4 alcohol stocks for good times and bad

Spending on beverages doesn't drop much when the economy slumps. Here's why these picks are great even in a recovery.

By StreetAuthority Apr 29, 2014 1:31PM
A pint of Guinness at Mulligans Pub, in Dublin, on July 4, 2012 (© Tim Clayton/Corbis)By Eric Winter

Whoever said drinking, smoking and gambling were habits of poor men got it all wrong.

So-called "sin stocks" have long been known to give investors reprieve in both good times and bad, flourishing in bull markets and offering consolation during downturns.

Alcohol, tobacco, gambling and certain other categories of entertainment (ahem) are all considered sin, or vice, stocks, with some funds and analysts grouping defense stocks into the mix as well. In this article, I'll focus on my favorite makers of alcoholic drinks.

As is often the case with alcohol, spending doesn't drop drastically (and may actually increase, in some cases) when the economy stumbles. And what is frequently the reaction when the market recovers and makes new highs? Why, pop the bubbly, break out that nice bottle of wine, or buy a few rounds at the bar, of course!

The name of the game for alcohol producers in 2013 was fighting weak foreign demand, solidifying domestic brewers as the standout winners. Will 2014 continue this trend, or can we expect the mega-breweries and distillers to gain their footing again?

With a market cap of $175 billion, Anheuser-Busch InBev (BUD) is far and away the largest brewer on my analysis list. With such ubiquitous brands as Budweiser and Michelob, Anheuser-Busch has the added benefit of participating in the soft drink, bottled water, and tea businesses. However, BUD hasn't kept pace with the overall market over the past 12 months: Its gain of 12 percent has lagged behind the S&P's increase of 18 percent.

Pushing forward in emerging markets despite poor growth gives BUD a solid argument as a long-term investment, especially since emerging markets bottomed in February and have since bounced. The 3.7 percent dividend yield and rising forward price-to-earnings (P/E) ratio sweeten the pot as well.

Diageo (DEO) was the biggest laggard of this group last year, remaining essentially flat. The main reason for this is that Diageo operates on the more premium spectrum of the business, with brands such as Johnnie Walker, Ketel One and Guinness. Those brands suffered abroad due to turmoil and weaker overall spending.

However, as is the case with BUD, those foreign consumers give reason to accumulate DEO at current levels. Improving prices in international equities and a rising middle class in China and India should bolster demand for premium spirits, and Diageo is poised to deliver. DEO also offers a yield of 2.1 percent, appeasing income investors until growth kicks in again.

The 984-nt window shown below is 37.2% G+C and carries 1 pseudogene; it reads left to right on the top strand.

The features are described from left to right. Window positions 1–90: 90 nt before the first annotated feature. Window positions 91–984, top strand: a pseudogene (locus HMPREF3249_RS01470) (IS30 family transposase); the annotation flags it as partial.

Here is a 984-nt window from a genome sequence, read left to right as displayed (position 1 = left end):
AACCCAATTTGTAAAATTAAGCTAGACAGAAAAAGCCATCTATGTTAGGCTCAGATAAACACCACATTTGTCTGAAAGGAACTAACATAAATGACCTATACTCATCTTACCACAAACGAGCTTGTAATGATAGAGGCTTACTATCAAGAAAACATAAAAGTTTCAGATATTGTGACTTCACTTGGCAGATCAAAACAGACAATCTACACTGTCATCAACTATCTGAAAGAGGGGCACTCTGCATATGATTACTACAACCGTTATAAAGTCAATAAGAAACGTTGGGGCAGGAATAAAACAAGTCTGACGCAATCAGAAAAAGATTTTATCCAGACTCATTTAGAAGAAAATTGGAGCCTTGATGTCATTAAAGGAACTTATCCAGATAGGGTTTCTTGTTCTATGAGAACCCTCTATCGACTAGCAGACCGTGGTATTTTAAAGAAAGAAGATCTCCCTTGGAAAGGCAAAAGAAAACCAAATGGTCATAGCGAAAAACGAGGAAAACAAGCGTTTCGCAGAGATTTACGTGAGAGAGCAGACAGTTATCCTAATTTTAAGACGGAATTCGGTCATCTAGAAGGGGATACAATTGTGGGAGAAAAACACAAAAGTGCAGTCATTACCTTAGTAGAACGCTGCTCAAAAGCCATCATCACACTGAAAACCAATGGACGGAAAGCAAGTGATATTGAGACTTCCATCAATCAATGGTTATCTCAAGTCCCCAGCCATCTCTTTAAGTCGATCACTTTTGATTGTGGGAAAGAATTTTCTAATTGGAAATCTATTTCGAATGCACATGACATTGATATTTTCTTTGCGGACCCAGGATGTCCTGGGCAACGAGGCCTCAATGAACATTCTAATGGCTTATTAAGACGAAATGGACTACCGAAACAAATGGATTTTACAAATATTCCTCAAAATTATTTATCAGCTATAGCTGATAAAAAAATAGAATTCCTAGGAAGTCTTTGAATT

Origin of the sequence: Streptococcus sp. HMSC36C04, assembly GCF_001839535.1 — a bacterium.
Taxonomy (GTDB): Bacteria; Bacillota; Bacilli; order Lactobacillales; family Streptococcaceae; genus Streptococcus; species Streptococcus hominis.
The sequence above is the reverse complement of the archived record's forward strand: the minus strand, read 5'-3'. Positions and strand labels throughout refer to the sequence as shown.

Molson Coors (TAP) has a unique geographical advantage in that its main areas of operation are Canada, the U.S., and the U.K. Molson Canadian, Coors Light and Blue Moon are some of the signature brands offered by Molson Coors. The stock kept pace with the market in the past year, beating slightly by a few percentage points. TAP's lack of exposure to emerging markets kept the stock in bull territory but could mean slow growth going forward.

Wall Street analysts agree, with a majority recommending to hold. Nomura Securities dropped the brewer from "buy" to "hold" in early April, setting a price target at $60. TAP does pay a respectable yield of 2.5 percent.

Boston Beer Co. (SAM) has been a runaway hit with investors, bestowing those who bought in this time last year with a whopping 41 percent gain. Why the incredible run-up? As touched on above, the brewer of Samuel Adams has kept its craft status and operates mainly in the United States, giving it exposure to strong domestic demand and selling 3.4 million barrels of its brands last fiscal year.

Boston Beer's continued innovation with its Samuel Adams, Twisted Tea and Angry Orchard brands have certainly propped up the stock price, but long-term investors may see some cause for concern. The stock is trading in overbought territory, boasting a sky-high trailing P/E of 46. In addition, SAM does not pay a dividend.
Risks to consider: The recovery of emerging markets in 2014 could spell big profits for the larger breweries and spirits producers, but unforeseen troubles (think Venezuela, Ukraine, and so on) can always creep up to affect multinationals' bottom lines. Exaggerated P/Es for smaller breweries, especially in SAM's case, may foretell a retraction for those stocks.

Action to take: Resiliency and high yields make these stocks attractive investments, but keeping abreast of larger market trends can help you to allocate and time your capital more wisely. The larger companies could be standout hits for the long-term from both growth and income standpoints. SAM could continue to rise with U.S. demand, although it may not be a bad time to take profits.

Eric Winter does not personally hold positions in any securities mentioned in this article.
StreetAuthority LLC does not hold positions in any securities mentioned in this article.


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